Dear Secretary of State & Minister of State I am writing to you both to draw your attention to the energy chaos affecting the Suffolk Coast. It is essential that some sense and reasoning is established concerning proposals for up to 7 NSIP energy projects in pre-planning, consultation, or, shortly to apply for a DCO. National Grid appears to have been directing all these projects to the Sizewell/Leiston area, whilst ignoring that the coast here is a designated AONB. These concerns have been highlighted many times by hundreds of people but National Grid, the network operator, seems complicit in causing maximum damage and destruction by ignoring the protected landscapes, the small vulnerable communities and pursuing the path they have chosen as network operator; one that damages the sustainability and viability of the Suffolk Heritage Coast and its AONB. This coast as a destination, is vital to the success of the tourism industry here, tourism is the biggest employment sector, the coast and tourism supports so many small & medium businesses here. National Grid are surely failing in their remit as network operator in what is increasingly being seen locally as a collaboration with energy companies to exploit and savage the Suffolk Coast & Heaths AONB. National Grid and the energy companies are ignoring the clear damage that will be done to tourism, local businesses and the communities that live here. The energy proposals could include some of Europe’s biggest industrial builds, for example EDF propose to build Sizewell C, within the Suffolk Coast & Heaths AONB and Sandlings SSSI. In the case of Scottish Power’s EA1N & EA2 cable routes, these will run across the AONB landscape with 60m wide, 10km long cable trenches, en-route to the massive onshore substations they propose to build less than 500 metres from the small village of Friston. Not only blighting residents in Friston, but other communities with years of noise, dust, light pollution and increased traffic, and longer-term: constant noise from the moisture on the power-connectors; loss of recreational land; the ever-present threat that as more Windfarms are approved, the site could grow astronomically. I am a resident, who has recently moved to retire to the tranquillity of the Suffolk Coast: a coastline that has inspired Composers, Artists, Poets and Writers alike. However, it is clear that the cumulative effects of numerous energy projects will be too great for such a fragile coastline and its sensitive ecological location which also encompasses the RSPB reserve at Minsmere. If something is not done and fast, National Grid and your government could be responsible for a man-made ecological and localised economic disaster here on the Suffolk Coast. Residents, communities and local businesses have called for a thorough investigation and a full assessment and report on the ‘cumulative impact’ that multiple energy developments will have in this relatively confined rural/coastal location; nothing has happened. Scottish Power’s consultation and EDF’s Sizewell C consultation do not adequately assess each other’s proposals, let alone, the impacts of National Grid’s own massive convertor station and National Grid Ventures euro-connectors ‘Nautilus’ & ‘Eurolink’ bringing further concrete and industrial buildings. Please act now to ensure you are not labelled as the ministers, in a government that allowed National Grid and these energy companies to destroy the once beautiful Suffolk Coast & Heaths AONB and our peaceful communities living here. Therese Coffey our local MP has, on a number of occasions, called for the National Grid and energy companies to explore brownfield options and locations. Dr Coffey and others have questioned why locations like Bradwell in Essex or other brownfield sites have not been upgraded and used. – Why was Scottish Power not forced to connect these projects EA1N & EA2 at Bramford as originally planned? – Why did Scottish Power not consider a single brownfield site? – Why is National Grid not investing in existing gird infrastructure at Bradwell and other similar locations that are not AONB or protected landscapes? – How can this be allowed to happen without any form of alternative being explored like an ‘offshore ring main’ or developing brownfield locations? – Why destroy an AONB and greenfield sites here in Suffolk? – Who polices the decisions and actions of National Grid? – Why are the cumulative impacts not being assessed and acted upon now with 7 projects muted? National Grid make billions in annual profit but they are not investing in old redundant brownfield sites, they are complicit by encouraging Scottish Power and other energy companies to join them in systematic destruction of the Suffolk AONB and surrounding countryside. It seems hypocritical that Designated Land/Greenfield sites are even allowed to be considered as an option when planning to build a Green-Energy site? I am in fully agreement that we need to provide sustainable, low/non-CO2 generated source of power, however, it seems that we in Suffolk are going to have to pay the cost of this dearly in our everyday lives. Why should we be targeted with both Sizewell C and the EA1N & EA2 cable routes? To me it would make more sense to scrap the building of Sizewell C in Suffolk, and instead, if these substations really do warrant to be situated on the Suffolk coastline, build the substations on the 'brownfield' land intended for Sizewell C: - Minimum damage to the AONB; - Infrastructure is already there; - Important Agricultural land is saved (land that as we enter Brexit, we are going to need to rely on more and more for production of meat/crops); - Minimal effect on tourism; - And sets a precedence for future Green-Energy projects that Designated Land & Greenfield sites are not an option when considering their location for building. Yours Sincerely Robert Brundle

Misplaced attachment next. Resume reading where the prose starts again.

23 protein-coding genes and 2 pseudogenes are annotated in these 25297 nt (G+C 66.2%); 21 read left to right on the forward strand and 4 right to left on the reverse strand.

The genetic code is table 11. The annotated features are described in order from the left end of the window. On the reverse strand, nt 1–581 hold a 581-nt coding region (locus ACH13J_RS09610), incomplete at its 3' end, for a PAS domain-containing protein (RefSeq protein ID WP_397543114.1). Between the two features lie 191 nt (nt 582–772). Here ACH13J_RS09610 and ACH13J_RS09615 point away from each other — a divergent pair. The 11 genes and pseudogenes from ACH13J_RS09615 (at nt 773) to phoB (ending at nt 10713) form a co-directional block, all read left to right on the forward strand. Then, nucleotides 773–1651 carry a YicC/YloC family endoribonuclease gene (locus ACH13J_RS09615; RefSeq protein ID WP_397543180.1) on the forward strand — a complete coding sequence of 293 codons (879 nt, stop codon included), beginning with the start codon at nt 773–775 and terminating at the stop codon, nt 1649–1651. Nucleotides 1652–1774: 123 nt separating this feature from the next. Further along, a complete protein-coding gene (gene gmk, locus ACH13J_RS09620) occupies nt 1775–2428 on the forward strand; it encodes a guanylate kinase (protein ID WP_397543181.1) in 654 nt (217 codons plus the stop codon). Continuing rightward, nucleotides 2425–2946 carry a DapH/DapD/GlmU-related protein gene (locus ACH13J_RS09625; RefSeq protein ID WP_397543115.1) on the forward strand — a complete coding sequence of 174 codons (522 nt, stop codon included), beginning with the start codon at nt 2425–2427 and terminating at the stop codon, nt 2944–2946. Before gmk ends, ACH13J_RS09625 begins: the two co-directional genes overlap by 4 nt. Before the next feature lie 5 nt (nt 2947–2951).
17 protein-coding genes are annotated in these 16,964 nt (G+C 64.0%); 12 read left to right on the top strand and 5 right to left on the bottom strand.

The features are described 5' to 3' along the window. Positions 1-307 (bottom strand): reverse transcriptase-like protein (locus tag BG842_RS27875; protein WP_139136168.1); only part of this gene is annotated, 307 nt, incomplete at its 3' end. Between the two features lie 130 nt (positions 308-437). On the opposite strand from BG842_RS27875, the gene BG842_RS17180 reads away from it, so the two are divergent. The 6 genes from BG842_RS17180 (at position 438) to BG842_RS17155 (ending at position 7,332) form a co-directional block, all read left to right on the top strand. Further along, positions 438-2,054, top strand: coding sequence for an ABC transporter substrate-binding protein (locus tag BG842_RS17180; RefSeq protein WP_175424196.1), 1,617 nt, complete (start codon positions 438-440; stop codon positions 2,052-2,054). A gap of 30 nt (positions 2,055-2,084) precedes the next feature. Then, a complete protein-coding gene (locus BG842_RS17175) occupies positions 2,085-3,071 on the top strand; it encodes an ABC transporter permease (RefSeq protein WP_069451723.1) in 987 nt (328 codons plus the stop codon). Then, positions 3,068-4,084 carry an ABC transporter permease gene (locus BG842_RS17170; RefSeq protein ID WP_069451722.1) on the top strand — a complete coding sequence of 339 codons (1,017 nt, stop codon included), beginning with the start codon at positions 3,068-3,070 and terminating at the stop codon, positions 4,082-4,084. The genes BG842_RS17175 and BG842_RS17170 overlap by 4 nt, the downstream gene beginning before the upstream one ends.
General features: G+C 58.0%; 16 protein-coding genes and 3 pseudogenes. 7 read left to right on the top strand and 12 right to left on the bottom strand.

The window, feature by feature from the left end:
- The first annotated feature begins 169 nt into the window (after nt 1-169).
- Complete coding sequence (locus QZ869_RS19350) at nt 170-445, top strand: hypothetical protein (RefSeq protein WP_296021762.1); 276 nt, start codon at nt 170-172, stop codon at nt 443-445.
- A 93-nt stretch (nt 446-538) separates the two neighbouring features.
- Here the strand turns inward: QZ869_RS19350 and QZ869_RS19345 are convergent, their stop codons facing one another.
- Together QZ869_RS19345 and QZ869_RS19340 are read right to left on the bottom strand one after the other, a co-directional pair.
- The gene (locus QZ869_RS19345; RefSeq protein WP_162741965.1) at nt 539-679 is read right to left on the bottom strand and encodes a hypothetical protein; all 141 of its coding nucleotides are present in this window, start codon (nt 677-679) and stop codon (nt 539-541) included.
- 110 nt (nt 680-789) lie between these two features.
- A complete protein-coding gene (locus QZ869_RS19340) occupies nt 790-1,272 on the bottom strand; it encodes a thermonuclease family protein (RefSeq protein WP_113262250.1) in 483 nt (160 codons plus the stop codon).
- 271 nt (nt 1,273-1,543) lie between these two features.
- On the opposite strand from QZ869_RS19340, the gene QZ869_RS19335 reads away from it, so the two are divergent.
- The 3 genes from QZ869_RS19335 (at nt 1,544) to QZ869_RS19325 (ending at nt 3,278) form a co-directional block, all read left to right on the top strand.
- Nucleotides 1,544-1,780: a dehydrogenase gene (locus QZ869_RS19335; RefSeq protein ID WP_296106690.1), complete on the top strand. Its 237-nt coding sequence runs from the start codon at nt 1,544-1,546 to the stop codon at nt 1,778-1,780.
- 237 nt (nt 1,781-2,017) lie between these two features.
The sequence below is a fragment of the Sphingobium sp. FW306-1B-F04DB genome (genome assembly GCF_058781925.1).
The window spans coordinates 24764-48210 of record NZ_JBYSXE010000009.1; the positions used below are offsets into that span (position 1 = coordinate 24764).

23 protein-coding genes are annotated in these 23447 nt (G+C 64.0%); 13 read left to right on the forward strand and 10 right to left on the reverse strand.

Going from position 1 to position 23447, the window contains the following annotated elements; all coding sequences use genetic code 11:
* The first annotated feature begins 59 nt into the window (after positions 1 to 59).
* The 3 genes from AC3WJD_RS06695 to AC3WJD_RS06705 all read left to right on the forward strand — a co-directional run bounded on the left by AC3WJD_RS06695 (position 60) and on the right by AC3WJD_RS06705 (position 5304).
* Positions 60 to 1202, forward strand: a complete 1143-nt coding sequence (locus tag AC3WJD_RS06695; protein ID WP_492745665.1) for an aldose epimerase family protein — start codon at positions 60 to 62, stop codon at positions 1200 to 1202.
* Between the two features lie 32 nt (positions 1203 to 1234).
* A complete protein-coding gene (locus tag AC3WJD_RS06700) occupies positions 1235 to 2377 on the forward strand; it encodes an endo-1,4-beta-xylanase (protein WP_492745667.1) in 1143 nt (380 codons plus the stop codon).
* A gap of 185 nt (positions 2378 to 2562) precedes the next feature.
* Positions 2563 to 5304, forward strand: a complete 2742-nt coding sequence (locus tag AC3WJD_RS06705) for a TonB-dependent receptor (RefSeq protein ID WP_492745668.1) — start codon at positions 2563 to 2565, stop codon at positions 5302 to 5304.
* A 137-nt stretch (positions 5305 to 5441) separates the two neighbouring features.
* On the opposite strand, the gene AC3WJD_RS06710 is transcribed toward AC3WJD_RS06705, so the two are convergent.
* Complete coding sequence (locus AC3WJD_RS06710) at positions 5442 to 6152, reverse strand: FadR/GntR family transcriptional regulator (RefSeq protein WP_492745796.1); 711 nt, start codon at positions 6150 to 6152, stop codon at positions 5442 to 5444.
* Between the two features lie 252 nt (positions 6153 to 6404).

Dear Robert, Thank you for contacting the Planning Inspectorate about the application by East Anglia TWO Limited for an Order granting development consent for the East Anglia TWO Offshore Windfarm. The application was submitted on 25 October 2019. The decision to accept the application was made on the 22 November 2019. The decision was published on the project webpage, here: [attachment 1] The following documents have also been published on the project webpage: • The application documents; • Any Adequacy of Consultation Representations submitted by relevant local authorities; • The Planning Inspectorate’s Acceptance Checklist. In order to make comments about the merits of the Proposed Development to an appointed Examining Authority, you will need to register as an Interested Party by making a Relevant Representation. You have until the 27 January 2020 to register as an Interested Party and can do so on the project website now: [attachment 2] For more information about how and when you can have your say, please see our Advice Note 8.2: How to register to participate in an Examination: [attachment 3] If you wish to have your say on East Anglia ONE North and East Anglia TWO you must register for each application separately. Kind regards, Liam